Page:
Q: You say “bemused” is rarely used in the traditional way and anyone doing it is almost certain to be misunderstood. I think your attitude is defeatist and downright wrong. I just did a Google News search for “bemused” and all the articles used it in the traditional way. Why do language mavens blithely accept the skunking of words, depriving us of useful nuances and handing unwanted victory to the ignorant?
A: We too are not amused by the use of “bemuse” to mean amuse, and you won’t see it in our writing. We prefer the traditional sense: to confuse, bewilder, or cause to be engrossed in thought.
But whether we like it or not, the newer usage has been adopted as standard English by Merriam-Webster’s Collegiate Dictionary (11th ed.).
As we said in the posting you consider defeatist, the M-W entry for the verb “bemuse” includes among its meanings “to cause to have feelings of wry or tolerant amusement.”
The American Heritage Dictionary of the English Language (4th ed.) still adheres to the traditional definition, but we’ll be interested to see what the fifth edition says when it’s released soon.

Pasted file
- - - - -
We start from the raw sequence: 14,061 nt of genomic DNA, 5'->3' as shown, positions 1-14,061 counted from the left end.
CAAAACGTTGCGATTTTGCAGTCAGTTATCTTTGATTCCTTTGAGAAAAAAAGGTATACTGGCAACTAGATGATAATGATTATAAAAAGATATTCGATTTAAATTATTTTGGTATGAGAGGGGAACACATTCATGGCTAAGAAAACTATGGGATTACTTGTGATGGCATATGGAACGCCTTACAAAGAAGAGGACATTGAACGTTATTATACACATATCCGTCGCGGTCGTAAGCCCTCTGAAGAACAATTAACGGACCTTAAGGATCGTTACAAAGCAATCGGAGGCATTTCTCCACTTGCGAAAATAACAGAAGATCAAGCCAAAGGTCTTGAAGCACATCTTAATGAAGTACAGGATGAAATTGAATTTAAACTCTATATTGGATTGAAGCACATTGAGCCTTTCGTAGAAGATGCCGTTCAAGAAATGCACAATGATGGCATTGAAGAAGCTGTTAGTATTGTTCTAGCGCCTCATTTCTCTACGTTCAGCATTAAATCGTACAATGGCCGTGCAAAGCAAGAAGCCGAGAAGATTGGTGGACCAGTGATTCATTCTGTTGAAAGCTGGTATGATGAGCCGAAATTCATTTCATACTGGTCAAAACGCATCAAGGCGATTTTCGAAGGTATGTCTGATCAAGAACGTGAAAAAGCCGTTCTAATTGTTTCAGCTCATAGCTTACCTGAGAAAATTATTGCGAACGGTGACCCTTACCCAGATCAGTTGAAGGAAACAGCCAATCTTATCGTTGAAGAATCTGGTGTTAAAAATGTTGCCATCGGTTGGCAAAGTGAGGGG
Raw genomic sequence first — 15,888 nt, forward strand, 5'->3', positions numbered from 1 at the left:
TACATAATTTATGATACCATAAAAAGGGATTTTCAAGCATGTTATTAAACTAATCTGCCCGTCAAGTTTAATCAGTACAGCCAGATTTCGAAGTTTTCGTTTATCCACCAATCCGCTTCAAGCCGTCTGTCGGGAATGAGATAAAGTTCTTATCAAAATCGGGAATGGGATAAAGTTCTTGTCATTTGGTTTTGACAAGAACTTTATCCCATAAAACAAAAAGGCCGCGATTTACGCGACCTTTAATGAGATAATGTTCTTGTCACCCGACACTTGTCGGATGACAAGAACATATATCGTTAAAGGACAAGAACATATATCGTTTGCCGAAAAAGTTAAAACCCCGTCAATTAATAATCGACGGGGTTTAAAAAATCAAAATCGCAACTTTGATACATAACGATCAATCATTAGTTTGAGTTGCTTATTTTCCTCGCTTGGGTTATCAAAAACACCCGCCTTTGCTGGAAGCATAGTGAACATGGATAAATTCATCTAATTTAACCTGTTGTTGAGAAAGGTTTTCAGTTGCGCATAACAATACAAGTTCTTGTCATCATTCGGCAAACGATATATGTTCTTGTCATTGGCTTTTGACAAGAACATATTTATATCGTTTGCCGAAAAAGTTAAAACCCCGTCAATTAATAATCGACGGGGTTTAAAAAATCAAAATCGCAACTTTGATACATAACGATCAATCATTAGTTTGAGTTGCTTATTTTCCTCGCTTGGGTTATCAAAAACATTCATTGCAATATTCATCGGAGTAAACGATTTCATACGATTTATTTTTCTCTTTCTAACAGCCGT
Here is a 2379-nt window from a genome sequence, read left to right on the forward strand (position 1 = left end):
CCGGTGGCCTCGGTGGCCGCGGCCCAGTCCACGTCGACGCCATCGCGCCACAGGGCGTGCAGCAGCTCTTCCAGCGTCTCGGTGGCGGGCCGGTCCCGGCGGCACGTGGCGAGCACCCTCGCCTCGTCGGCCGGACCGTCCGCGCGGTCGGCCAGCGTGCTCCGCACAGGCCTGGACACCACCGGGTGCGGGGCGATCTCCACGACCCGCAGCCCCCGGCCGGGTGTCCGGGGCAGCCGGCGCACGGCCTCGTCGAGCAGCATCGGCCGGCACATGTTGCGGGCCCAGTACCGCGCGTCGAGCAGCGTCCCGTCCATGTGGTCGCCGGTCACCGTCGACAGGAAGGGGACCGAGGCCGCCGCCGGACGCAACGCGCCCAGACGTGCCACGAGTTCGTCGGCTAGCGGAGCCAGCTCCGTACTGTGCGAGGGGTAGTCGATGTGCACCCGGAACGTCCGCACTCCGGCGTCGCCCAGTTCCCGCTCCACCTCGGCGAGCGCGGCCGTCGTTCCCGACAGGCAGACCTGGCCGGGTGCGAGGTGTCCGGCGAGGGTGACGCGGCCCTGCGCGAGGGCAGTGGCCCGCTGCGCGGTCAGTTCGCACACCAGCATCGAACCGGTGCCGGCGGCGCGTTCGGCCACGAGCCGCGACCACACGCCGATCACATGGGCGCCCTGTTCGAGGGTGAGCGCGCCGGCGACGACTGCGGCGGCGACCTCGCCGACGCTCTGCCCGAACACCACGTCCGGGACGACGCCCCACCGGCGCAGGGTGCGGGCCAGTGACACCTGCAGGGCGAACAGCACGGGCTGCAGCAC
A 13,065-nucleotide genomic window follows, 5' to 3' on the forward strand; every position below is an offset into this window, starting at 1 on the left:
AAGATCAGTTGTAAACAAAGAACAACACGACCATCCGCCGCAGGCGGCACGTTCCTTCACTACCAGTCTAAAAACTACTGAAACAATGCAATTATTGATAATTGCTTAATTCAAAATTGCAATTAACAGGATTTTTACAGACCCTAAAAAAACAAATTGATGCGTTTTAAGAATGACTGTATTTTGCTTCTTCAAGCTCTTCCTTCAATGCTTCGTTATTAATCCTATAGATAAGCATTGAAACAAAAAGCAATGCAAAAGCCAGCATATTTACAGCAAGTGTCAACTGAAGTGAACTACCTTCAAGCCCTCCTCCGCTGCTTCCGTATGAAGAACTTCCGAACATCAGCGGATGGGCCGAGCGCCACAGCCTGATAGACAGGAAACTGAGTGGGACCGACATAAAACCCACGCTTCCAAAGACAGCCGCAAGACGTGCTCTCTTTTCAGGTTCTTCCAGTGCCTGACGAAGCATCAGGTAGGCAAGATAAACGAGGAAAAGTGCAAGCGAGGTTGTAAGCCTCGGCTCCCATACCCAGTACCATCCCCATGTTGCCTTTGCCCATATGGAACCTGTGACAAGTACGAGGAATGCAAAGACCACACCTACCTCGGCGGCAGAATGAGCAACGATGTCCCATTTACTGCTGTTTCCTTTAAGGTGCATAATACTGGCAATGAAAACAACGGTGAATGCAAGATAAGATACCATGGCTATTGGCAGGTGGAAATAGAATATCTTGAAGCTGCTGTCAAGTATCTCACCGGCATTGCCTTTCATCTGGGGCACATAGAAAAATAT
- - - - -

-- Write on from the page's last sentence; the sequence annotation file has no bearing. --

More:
[A 2012 update: The fifth edition of American Heritage sticks to its guns. It includes a usage note that reads, “The word bemused is sometimes used to mean 'amused, especially when finding something wryly funny,’ as in The stream of jokes from the comedian left the audience bemused, with some breaking out into guffaws. Most of the Usage Panel does not like this usage, with 78 percent rejecting this sentence in our 2005 survey. By contrast, 84 percent accepted a sentence in which bemused means 'confused.’ ”]
You make a good point, though. We also did a Google News search and found that “bemused” seemed to be overwhelmingly used the traditional way by news organizations.
So, yes, copy editors have generally managed to stem the tide of language change at many news organizations.
But it’s another story in the real world—the one without copy editors to keep us in line. As Bryan A. Garner writes in Garner’s Modern American Usage (3rd ed.), “many writers mistakenly use bemuse as a synonym for amuse.”
One of the examples of the misuse he gives is from a review of a musical in the Chicago Tribune: “The show has a quirky humor that will bemuse jaded adults and even manages to touch some deeper chords without descending to the saccharine.”
But let’s hope you’re right and we’re too pessimistic about the fate of “bemuse.” We’d love to be proved wrong. And Garner doesn’t include it among his list of skunked terms or candidates for skunkdom.
Nevertheless, it’s the job of language commentators to observe shifts in common usage, and to report when those shifts are recognized by lexicographers as evidence that the language has changed. We wrote a posting earlier this year on our changing language.
Check out our books about the English language